Houthi fighters in Yemen have accepted a five-day cease fire but warned they would respond to any violations.
Point of view
Issuing warnings of impeding attacks does not absolve the parties of their international humatarian law obligations to protect civilians from harm.
Saudi Arabia proposed the truce after US Secretary of State John Kerry appealed for a pause in the fighting to allow humanitarian aid into the battle-weary country.
Loud explosions were heard on Sunday morning as Saudi-led forces conducted air raids
targeting the home of former Yemeni President Ali Abdullah Saleh, loyal to the Iran-allied Houthis.
Other strikes targeted Sanaa airport’s runway, a Yemini official there said, and Houthi targets in the Sadda district of Ibb in central Yemen, residents there said.Continutes below
Families now live in the open air in Abs district of Hajjah governorate, Yemen, after fleeing because of the conflict pic.twitter.com/qGAplX31Vk— UN Refugee Agency (@Refugees) May 9, 2015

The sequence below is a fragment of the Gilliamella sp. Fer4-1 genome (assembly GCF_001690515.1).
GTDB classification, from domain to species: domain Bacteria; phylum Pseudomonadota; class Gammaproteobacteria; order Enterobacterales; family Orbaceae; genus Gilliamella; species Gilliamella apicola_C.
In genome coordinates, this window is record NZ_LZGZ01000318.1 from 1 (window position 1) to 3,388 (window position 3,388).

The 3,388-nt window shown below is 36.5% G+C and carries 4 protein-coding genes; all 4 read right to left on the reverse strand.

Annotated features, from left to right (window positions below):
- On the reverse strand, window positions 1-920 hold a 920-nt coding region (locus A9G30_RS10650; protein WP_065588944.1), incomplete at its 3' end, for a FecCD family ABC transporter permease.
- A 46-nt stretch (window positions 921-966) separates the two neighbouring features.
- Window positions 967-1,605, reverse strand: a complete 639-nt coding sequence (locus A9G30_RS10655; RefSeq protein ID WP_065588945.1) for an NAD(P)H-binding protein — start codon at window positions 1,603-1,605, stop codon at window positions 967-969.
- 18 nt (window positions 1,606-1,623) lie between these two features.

Breach of humanitarian law, says UN
Meanwhile the United Nations Humanitarian Coordinator for Yemen said Saudi-led airstrikes on Saada city, where many civilians are trapped, are in breach of international humanitarian law.
“The indiscriminate bombing of populated areas, with or without prior warning, is in contravention of international humanitarian law (IHL),” Johnannes van der Klaaw said in a statement.
“Issuing warnings of impeding attacks does not absolve the parties of their IHL obligations to protect civilians from harm.”
The humanitarian ceasefire is due to come into force at 11 p.m. on Tuesday (May 12).
The humanitarian crisis in #Yemen is deepening. Access to food & water increasingly difficult. Via
UNICEFmena</a> <a href="http://t.co/lhuLDKt1Pv">pic.twitter.com/lhuLDKt1Pv</a></p>— UNICEF (UNICEF) May 8, 2015